Darwin’s Game

Darwin’s Game

Darwin's Game anime series cover art
Darwin’s Game


Darwin’s Game (ダーウィンズゲーム) is an interesting anime in that it’s better than you would initially suspect based on the synopsis. It’s based around a “death game” played by people across Japan which is basically a battle royale mobile game, but in real life.

At the start of the series, the idea is that players join the game via their mobile devices, and then they’re thrown into death matches with other nearby players at random. Players can also begin duels against each other (and I don’t think the other person has a say; they just get notified that the duel has begun).

So basically you could be thrown into a fight for your life at any moment. Later on in the series, however, the focus shifts away from these individual battles and onto larger events which are more like your typical battle royale games.

Of course, if you die in the game, you die in real life. But, that’s not exactly a feature of the game, which is one of the interesting things about this series. It’s not as if the players are in some fantasy world — these duels to the death are taking place in the real world, just facilitated via a mobile game.

You even earn money from winning matches and events — which is deposited into your bank account automatically — and you can use that money to purchase items from the game shop. These items range from weapons to a temporary stoppage of random battles being initiated.

And because Darwin’s Game (the name of the game) turns real life into a game, it also gives each player a unique ability. You know, just to make the fights to the death more interesting. For example, the first antagonist can turn invisible.


Character abilities will be spoiled in this section.

Kaname Sudou is the unfortunate protagonist of this series. I say unfortunate because he never wanted to join Darwin’s Game. He was sent an invitation to the game from one of his friends, he didn’t know what it was, he opened it, and once you open Darwin’s Game there’s only one way out.

It will probably also come as no surprise to you that Kaname, being the protagonist, is also the least interesting character in the series. His sigil (ability) allows him to manifest any weapon he’s touched before. Basically he’s a bootleg, lesser version of Emiya from Fate.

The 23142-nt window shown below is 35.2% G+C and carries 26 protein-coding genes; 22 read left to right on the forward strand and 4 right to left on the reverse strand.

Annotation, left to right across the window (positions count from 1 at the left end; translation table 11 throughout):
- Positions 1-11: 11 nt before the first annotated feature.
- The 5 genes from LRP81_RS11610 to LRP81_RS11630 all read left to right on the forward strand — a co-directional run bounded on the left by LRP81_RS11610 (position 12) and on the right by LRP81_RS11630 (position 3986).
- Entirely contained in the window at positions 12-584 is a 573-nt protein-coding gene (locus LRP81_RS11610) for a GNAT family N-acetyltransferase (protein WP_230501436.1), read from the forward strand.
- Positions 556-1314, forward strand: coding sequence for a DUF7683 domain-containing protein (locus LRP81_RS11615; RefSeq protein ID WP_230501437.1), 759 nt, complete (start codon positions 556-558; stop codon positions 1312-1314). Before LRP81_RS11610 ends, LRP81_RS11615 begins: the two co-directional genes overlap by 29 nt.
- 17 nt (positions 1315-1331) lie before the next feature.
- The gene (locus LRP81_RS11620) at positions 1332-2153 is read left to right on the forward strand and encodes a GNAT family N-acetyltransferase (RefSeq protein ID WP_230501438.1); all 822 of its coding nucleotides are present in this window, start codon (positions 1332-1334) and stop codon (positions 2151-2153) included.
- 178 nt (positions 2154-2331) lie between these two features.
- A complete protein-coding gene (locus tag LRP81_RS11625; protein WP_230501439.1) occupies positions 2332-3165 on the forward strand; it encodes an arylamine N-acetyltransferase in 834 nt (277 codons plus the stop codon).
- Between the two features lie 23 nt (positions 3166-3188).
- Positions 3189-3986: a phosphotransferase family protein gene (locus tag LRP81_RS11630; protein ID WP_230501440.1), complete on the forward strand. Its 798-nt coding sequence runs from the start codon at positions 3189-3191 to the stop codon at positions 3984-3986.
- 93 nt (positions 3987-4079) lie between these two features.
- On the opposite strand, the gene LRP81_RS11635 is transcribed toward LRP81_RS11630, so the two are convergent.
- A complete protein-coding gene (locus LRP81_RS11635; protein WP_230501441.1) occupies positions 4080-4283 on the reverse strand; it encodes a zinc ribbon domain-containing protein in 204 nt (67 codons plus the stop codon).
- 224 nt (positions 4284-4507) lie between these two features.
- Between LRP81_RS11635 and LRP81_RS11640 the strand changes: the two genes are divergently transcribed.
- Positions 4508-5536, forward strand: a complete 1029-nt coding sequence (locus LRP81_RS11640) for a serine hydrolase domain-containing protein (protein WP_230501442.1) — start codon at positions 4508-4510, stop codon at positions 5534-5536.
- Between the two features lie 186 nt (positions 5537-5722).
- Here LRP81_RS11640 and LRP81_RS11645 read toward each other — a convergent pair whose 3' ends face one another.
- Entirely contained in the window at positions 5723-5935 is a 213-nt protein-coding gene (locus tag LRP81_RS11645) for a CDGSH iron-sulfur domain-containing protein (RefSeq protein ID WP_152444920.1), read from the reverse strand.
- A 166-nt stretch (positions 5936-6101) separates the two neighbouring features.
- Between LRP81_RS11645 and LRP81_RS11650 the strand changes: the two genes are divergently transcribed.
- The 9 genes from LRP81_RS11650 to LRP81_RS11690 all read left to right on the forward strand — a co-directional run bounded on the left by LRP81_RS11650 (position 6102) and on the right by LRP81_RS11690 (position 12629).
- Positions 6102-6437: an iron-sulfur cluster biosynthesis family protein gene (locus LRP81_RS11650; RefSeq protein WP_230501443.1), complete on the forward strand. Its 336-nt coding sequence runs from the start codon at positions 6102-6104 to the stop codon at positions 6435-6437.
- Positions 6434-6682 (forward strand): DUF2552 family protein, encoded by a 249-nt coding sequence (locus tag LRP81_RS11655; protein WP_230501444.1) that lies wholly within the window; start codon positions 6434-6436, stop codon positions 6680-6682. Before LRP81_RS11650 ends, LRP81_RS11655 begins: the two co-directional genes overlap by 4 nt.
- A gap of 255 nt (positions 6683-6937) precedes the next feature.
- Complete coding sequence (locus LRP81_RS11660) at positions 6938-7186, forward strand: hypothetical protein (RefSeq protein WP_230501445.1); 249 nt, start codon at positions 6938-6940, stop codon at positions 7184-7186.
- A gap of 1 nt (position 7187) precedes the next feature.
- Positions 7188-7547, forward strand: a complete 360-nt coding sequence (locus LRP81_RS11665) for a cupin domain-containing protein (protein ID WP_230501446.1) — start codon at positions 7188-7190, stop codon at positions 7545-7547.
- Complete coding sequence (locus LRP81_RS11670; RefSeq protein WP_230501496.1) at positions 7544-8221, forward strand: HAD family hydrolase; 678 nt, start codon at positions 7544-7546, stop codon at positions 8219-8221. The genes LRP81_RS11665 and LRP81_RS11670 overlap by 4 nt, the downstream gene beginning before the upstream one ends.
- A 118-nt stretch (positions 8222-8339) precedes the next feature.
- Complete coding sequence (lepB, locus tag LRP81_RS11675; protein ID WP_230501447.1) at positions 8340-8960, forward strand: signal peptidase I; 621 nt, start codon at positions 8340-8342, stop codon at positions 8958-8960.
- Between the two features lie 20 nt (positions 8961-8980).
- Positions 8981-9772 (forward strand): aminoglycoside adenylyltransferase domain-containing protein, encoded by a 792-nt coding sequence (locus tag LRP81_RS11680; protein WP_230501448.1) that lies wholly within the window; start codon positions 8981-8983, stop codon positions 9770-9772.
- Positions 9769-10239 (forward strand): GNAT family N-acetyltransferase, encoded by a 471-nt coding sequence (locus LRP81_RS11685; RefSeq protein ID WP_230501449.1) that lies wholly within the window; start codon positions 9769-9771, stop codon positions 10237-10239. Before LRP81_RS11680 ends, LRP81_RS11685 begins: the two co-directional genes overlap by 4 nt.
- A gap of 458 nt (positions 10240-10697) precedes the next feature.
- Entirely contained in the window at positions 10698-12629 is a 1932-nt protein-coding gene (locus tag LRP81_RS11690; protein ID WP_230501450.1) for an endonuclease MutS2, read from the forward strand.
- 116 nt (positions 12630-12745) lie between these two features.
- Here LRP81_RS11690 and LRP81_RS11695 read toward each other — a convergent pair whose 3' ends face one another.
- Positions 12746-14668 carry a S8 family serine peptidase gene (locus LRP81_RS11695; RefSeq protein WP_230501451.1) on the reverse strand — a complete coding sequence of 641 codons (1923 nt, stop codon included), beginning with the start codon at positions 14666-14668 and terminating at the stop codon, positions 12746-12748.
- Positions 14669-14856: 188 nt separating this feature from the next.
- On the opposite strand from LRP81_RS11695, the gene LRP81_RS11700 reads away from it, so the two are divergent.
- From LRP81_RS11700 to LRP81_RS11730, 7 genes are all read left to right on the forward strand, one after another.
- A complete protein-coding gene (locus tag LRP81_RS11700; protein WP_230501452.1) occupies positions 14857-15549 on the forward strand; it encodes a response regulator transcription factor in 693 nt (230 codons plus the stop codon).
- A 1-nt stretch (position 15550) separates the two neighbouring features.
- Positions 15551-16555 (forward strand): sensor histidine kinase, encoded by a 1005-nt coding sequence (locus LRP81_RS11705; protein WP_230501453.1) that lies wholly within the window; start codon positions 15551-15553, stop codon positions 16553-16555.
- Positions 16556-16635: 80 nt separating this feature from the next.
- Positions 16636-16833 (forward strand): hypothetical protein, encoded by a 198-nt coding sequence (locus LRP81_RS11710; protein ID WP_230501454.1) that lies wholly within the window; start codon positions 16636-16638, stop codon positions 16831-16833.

Kaname Sudou from the anime series Darwin's Game
Kaname Sudou

Shuka Karino is the female lead of the series and partner of Kaname. Her sigil allows her to freely manipulate anything with a “rope-like” structure. She uses this to wield chains tipped with spearheads as a weapon.

Rein Kashiwagi is another member of Kaname’s crew who specializes in information gathering (and selling). She typically stays out of combat and games the system by trading information to other players. Her sigil is perfect for this, because it allows her to see her escape route in slow-motion when in danger.

Ryuuji Maesaka is the fourth member of Kaname’s crew. He wears heavy, bulletproof armor and carries a light machine gun. His sigil doesn’t sound that good in a death game like this, but it’s actually pretty useful if you know how to use it. It allows him to tell if people are lying or not.

The fifth (and sixth) member(s) of Kaname’s crew is(are) Sui (and Souta). Technically they’re one person, Sui, but Souta is her twin “brother” who manifests as a second personality. Interestingly, they both have unique sigils. Sui can control water and Souta can freeze it.

Impression Over Time

So like I mentioned at the start of this review, Darwin’s Game is better than you might first expect. I originally picked it up thinking it was going to be bad considering it’s an anime basically about a mobile battle royale game. But the way the series goes about that concept is interesting to watch.

I’m not going to say that it’s the most unique anime out there, but when you consider all the similar series take place in fantasy worlds, one in our own world is kind of refreshing. But, I didn’t always think that.

The first episode or two aren’t as good as the rest of the series is. They try to paint Darwin’s Game as this “wacky” death game through the first antagonist, Banda-kun. He’s the local baseball team’s mascot who happens to be a Darwin’s Game player — and yes, he plays in character.

Rein Kashiwagi from the anime series Darwin's Game
Rein Kashiwagi

Once you get past those opening episodes, though, the series does get a lot better. You learn more about how the game works, what is and isn’t possible within it, and how different characters use their abilities in unique ways. And although I didn’t think Banda-kun’s fight was that great, it introduced concepts which are featured throughout the rest of the series.

For example, even the strongest seeming abilities have a weakness. Banda-kun could turn invisible which seems overpowered, but when in a match, your phone works as a mini map which shows the locations of all players — including invisible ones. The idea that every ability is viable in some situations, but also has drawbacks is always present.

And the mini map is a recurring feature throughout the series. It’s not like it was introduced just to balance Banda-kun. It’s more like Banda-kun was introduced to explain the mini map feature.


I ended up rating Darwin’s Game a 6/10. I enjoyed watching it a lot more than some other series from this season, but it’s not as though it’s one of the best anime around. Basically it’s just like I’ve said from the start — better than you would expect it to be.

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